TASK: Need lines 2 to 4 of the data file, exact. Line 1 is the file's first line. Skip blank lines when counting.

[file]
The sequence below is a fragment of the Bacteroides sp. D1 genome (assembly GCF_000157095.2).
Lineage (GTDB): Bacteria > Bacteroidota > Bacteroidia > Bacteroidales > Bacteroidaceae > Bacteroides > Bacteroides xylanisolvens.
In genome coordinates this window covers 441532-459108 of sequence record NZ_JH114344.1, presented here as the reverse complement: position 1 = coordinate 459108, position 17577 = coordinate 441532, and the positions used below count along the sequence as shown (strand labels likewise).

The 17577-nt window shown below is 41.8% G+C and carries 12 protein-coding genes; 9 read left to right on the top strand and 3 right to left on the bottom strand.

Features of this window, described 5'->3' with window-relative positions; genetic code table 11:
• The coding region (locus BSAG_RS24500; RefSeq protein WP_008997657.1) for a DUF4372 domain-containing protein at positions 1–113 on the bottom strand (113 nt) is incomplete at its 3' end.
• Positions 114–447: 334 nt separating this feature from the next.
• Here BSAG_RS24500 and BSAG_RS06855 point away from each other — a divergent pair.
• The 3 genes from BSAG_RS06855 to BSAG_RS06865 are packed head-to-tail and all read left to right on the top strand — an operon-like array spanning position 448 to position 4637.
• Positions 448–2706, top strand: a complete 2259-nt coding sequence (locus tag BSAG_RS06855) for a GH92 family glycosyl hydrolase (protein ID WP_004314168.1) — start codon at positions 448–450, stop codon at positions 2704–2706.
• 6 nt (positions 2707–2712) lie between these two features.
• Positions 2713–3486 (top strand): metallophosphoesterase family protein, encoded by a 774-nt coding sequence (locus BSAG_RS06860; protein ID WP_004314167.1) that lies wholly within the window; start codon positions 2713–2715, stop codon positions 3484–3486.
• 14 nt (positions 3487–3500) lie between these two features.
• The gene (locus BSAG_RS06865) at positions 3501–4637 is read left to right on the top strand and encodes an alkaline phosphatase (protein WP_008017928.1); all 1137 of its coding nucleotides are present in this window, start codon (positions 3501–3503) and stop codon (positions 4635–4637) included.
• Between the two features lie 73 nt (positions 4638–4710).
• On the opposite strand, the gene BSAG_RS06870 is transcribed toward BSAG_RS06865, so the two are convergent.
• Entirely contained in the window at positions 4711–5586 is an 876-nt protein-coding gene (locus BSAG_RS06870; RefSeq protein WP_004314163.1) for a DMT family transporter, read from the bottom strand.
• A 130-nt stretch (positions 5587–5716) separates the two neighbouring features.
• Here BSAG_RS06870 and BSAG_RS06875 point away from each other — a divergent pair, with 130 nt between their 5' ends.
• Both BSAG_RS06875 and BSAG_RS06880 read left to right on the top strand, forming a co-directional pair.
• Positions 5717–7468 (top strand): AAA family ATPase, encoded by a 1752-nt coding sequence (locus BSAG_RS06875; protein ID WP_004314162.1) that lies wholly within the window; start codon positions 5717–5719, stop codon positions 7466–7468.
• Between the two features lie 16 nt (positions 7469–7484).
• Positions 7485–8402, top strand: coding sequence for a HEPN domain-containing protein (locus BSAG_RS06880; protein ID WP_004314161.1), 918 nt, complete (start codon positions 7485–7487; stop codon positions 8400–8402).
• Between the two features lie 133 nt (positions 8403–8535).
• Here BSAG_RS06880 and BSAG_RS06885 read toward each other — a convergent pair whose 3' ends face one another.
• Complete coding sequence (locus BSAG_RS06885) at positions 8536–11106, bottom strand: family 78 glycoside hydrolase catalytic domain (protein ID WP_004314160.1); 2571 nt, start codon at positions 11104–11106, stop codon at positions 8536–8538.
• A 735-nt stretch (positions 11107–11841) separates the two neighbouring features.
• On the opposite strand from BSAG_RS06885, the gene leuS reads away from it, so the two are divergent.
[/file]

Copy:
Lineage (GTDB): Bacteria > Bacteroidota > Bacteroidia > Bacteroidales > Bacteroidaceae > Bacteroides > Bacteroides xylanisolvens.
In genome coordinates this window covers 441532-459108 of sequence record NZ_JH114344.1, presented here as the reverse complement: position 1 = coordinate 459108, position 17577 = coordinate 441532, and the positions used below count along the sequence as shown (strand labels likewise).

The 17577-nt window shown below is 41.8% G+C and carries 12 protein-coding genes; 9 read left to right on the top strand and 3 right to left on the bottom strand.